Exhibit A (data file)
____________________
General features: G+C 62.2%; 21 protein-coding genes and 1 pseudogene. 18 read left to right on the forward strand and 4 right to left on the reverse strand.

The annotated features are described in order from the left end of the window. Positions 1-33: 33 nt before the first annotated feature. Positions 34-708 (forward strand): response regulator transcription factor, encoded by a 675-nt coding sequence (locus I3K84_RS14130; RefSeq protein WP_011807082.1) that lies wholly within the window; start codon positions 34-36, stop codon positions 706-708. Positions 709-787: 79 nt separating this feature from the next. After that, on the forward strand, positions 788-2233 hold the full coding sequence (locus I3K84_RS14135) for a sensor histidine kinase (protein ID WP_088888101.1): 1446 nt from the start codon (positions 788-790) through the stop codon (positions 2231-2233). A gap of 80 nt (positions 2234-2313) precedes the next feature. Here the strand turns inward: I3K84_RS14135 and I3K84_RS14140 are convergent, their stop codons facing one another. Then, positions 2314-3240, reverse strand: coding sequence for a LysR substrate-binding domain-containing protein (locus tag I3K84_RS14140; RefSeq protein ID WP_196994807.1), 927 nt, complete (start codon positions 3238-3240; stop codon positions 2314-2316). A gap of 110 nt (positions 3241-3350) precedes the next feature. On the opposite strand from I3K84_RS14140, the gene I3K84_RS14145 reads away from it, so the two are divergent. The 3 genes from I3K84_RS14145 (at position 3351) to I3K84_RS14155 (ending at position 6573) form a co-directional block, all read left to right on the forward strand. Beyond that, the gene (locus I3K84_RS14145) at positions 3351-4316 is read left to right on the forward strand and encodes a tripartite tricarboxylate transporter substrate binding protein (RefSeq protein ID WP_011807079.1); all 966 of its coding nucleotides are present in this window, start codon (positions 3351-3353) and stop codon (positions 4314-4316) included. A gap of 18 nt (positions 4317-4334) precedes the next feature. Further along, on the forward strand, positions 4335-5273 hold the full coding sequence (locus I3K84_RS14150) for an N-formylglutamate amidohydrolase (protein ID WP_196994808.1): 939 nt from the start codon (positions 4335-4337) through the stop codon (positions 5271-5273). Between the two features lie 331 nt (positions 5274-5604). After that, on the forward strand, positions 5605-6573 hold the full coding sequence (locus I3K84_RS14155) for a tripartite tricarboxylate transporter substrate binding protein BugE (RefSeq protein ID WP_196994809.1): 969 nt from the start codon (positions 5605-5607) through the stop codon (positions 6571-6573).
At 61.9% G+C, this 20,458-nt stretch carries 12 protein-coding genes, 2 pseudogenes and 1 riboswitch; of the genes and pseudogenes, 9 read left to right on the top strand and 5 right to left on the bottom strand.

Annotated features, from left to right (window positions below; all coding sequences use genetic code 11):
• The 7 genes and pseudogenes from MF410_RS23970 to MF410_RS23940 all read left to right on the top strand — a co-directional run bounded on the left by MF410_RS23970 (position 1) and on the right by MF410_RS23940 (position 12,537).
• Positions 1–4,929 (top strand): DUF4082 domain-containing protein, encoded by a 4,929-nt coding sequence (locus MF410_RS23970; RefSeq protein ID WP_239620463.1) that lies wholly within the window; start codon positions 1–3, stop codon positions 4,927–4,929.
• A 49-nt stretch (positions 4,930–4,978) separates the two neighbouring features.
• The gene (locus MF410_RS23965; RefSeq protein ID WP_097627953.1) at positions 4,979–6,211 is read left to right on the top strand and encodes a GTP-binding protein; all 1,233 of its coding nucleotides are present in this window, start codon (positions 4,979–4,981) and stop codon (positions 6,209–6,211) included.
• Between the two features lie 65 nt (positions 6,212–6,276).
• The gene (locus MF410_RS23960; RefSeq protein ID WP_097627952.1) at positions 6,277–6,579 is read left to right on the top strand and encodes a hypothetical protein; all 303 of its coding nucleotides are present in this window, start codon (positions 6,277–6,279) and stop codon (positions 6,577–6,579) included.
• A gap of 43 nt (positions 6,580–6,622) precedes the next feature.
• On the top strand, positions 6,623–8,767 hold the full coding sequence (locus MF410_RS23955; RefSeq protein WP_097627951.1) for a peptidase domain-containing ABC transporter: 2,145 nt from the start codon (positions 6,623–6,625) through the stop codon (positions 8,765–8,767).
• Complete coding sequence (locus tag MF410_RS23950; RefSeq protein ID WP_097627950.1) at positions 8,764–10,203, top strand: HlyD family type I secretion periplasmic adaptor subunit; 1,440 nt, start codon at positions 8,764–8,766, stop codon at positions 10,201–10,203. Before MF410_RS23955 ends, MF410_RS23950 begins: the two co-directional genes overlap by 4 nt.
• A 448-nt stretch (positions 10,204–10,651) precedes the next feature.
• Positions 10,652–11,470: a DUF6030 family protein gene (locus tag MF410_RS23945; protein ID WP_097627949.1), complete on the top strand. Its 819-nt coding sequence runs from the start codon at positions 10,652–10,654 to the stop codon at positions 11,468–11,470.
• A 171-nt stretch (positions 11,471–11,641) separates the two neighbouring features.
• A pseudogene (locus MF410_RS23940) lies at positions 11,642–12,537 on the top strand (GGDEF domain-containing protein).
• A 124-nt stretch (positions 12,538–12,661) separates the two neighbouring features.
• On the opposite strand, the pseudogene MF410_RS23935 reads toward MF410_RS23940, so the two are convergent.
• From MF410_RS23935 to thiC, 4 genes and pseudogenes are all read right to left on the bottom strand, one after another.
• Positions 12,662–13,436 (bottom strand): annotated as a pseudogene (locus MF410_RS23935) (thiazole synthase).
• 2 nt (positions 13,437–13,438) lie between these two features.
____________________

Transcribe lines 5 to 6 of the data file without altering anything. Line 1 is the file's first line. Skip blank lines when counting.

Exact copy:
• The 7 genes and pseudogenes from MF410_RS23970 to MF410_RS23940 all read left to right on the top strand — a co-directional run bounded on the left by MF410_RS23970 (position 1) and on the right by MF410_RS23940 (position 12,537).
• Positions 1–4,929 (top strand): DUF4082 domain-containing protein, encoded by a 4,929-nt coding sequence (locus MF410_RS23970; RefSeq protein ID WP_239620463.1) that lies wholly within the window; start codon positions 1–3, stop codon positions 4,927–4,929.